Up to 1.5m
The green turtle is named for the colour of its fat, not its shell. The smooth, high-domed shell of this turtle is mottled olive green, brown and black. The main features distinguishing this turtle from other marine turtles are a single pair of scales in front of the eyes, a serrated bottom jaw and the number of lateral scutes making up its carapace.
Diet and habitat
Green turtles live in tropical and subtropical seas around coral and rocky reefs and seagrass meadows. They only leave the water briefly to nest. Adults graze on seagrass and seaweed while young also eat jellyfish.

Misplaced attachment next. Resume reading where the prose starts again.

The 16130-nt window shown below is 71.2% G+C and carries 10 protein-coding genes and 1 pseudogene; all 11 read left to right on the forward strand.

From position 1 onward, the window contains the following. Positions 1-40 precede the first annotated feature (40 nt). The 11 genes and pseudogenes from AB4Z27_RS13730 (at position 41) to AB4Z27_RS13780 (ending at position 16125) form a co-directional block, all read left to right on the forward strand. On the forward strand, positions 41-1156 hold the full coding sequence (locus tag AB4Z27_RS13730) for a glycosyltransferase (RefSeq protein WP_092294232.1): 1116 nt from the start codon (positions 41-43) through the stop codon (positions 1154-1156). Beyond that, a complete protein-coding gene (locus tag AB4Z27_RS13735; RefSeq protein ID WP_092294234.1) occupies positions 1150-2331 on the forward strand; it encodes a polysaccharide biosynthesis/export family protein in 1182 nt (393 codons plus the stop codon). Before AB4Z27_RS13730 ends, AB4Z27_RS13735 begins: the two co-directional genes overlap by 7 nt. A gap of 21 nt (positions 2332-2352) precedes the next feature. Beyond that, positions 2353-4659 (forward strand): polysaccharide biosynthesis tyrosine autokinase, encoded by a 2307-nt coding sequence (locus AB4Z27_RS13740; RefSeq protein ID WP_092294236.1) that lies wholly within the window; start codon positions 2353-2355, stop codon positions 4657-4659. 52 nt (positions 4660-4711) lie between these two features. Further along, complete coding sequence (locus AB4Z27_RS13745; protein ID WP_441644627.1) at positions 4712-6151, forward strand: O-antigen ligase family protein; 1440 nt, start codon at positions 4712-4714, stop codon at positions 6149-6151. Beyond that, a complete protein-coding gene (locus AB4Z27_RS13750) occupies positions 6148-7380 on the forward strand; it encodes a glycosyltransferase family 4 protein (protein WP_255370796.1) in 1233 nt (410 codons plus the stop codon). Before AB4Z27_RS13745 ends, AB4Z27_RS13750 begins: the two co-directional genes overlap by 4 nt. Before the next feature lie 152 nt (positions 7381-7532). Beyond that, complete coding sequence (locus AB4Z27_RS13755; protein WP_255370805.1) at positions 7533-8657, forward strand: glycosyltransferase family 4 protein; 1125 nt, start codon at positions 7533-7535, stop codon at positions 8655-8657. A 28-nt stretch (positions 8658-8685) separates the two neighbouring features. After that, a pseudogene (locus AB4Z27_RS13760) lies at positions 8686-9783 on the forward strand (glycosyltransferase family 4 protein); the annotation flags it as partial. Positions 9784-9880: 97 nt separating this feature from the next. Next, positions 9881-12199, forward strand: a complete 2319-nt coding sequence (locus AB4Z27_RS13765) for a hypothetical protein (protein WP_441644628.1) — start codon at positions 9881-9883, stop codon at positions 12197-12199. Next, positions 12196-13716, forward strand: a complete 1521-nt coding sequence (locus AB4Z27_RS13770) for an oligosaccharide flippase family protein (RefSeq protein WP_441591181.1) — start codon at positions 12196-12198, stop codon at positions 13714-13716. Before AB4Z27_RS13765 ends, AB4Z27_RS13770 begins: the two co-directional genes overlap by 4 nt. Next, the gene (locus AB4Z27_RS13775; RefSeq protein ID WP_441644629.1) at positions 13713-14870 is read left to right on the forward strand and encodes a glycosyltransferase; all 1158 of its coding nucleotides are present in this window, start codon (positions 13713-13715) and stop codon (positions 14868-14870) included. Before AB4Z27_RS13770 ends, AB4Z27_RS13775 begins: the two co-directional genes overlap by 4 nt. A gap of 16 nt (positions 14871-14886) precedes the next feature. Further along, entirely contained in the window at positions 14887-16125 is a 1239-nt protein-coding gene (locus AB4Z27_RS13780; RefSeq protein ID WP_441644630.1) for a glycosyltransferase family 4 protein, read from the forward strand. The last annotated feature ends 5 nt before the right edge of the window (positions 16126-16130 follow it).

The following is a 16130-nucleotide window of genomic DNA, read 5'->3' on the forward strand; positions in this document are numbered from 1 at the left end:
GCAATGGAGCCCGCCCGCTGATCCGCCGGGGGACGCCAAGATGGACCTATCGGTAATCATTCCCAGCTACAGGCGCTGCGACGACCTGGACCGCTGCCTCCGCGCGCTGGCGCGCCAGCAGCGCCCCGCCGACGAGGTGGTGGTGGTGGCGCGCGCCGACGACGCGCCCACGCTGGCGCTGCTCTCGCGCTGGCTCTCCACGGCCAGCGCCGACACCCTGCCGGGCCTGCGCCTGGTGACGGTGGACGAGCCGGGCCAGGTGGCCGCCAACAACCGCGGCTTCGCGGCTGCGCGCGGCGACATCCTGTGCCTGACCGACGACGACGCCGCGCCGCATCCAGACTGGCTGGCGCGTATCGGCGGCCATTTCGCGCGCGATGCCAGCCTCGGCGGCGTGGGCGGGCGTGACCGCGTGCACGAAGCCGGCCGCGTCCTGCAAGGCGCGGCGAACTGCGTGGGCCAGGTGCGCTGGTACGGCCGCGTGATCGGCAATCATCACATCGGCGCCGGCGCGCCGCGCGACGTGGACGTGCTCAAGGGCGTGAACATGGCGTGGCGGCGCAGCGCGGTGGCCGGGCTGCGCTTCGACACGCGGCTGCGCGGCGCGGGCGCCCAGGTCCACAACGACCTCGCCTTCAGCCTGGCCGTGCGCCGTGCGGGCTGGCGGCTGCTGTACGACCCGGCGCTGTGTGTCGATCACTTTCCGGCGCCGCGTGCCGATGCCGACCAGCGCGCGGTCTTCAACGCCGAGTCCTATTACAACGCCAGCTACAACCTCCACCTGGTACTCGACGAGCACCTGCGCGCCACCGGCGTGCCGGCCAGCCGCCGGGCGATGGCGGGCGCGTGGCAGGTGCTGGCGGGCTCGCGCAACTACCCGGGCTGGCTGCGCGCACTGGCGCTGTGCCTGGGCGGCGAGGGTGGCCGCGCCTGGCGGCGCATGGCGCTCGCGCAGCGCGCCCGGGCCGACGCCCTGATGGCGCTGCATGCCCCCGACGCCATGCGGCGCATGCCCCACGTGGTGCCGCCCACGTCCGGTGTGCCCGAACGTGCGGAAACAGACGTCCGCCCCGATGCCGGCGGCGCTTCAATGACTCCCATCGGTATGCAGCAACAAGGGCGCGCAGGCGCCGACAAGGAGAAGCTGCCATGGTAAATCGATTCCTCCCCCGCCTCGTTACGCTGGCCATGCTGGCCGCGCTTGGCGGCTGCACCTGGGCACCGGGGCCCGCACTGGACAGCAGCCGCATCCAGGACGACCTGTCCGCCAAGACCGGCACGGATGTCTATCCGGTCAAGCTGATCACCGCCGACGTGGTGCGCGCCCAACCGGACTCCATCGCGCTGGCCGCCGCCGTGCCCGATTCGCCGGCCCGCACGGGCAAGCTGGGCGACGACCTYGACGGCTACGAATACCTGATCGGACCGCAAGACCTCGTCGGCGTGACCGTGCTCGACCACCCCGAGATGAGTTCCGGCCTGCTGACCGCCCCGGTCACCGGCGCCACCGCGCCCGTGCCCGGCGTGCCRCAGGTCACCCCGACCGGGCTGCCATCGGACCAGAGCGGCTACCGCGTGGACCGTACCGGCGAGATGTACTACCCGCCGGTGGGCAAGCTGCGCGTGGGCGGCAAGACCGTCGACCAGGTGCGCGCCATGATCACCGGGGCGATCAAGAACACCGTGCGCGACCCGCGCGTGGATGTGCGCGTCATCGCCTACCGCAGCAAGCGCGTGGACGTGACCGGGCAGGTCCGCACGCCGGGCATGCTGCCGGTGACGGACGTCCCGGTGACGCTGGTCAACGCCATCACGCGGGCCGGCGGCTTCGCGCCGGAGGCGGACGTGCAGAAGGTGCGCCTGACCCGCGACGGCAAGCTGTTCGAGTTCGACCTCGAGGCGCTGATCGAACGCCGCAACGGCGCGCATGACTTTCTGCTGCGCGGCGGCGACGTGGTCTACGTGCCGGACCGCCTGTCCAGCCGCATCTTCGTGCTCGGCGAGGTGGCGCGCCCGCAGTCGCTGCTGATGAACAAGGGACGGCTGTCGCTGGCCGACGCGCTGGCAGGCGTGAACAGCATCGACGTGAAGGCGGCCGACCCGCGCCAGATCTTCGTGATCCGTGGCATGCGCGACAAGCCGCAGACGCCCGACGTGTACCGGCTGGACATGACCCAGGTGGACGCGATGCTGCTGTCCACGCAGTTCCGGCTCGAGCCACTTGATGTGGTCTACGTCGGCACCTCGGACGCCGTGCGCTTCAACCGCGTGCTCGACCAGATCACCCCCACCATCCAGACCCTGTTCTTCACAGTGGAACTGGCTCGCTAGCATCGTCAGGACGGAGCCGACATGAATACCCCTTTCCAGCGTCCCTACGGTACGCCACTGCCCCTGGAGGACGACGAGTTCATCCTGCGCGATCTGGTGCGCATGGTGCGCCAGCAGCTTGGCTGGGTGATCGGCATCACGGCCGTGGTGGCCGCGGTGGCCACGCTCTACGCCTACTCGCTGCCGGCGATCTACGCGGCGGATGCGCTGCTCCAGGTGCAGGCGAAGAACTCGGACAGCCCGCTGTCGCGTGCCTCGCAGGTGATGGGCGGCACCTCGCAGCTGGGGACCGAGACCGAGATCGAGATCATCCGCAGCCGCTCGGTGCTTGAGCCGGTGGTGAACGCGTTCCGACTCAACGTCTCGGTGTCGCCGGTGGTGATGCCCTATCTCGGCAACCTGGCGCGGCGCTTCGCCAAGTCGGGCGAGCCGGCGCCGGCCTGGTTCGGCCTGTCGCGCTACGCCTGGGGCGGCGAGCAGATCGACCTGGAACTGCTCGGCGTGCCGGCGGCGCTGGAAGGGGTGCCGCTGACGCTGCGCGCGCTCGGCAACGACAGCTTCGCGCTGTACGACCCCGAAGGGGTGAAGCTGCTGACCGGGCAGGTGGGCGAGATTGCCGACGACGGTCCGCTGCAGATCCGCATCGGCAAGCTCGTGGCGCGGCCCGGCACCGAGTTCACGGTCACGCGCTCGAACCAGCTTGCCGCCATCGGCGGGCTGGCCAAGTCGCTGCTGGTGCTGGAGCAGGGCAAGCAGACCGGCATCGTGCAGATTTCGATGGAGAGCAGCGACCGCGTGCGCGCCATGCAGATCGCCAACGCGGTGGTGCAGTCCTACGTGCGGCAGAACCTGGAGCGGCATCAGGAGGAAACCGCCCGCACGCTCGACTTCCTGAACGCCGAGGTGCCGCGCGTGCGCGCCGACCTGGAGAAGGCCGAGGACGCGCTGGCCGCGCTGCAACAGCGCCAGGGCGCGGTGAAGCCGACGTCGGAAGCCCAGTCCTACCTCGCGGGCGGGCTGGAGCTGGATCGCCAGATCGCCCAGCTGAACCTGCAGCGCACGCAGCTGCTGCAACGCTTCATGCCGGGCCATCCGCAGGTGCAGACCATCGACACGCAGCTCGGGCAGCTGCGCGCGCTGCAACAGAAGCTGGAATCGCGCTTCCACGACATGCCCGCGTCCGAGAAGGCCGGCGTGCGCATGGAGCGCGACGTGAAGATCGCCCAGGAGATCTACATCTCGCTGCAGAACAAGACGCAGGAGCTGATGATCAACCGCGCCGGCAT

Breeding occurs about once every six years. Females nest from late October to February in the area they hatched. Like other marine turtle species, females mate with several males and store the sperm for use later in the season when they can lay up to five clutches. Hatchlings weighing about 25 grams emerge between December and May.
With an enormous amount of seagrass, the Shark Bay World Heritage Area is popular with green turtles. Like other species, they use a special ‘magnetic compass’ in their brain to find their home beach, which might be hundreds of kilometres away.
Human disturbance to feeding and nesting areas, entanglement in fishing gear, choking on rubbish, dredging, hunting and boat strikes all threaten green turtles.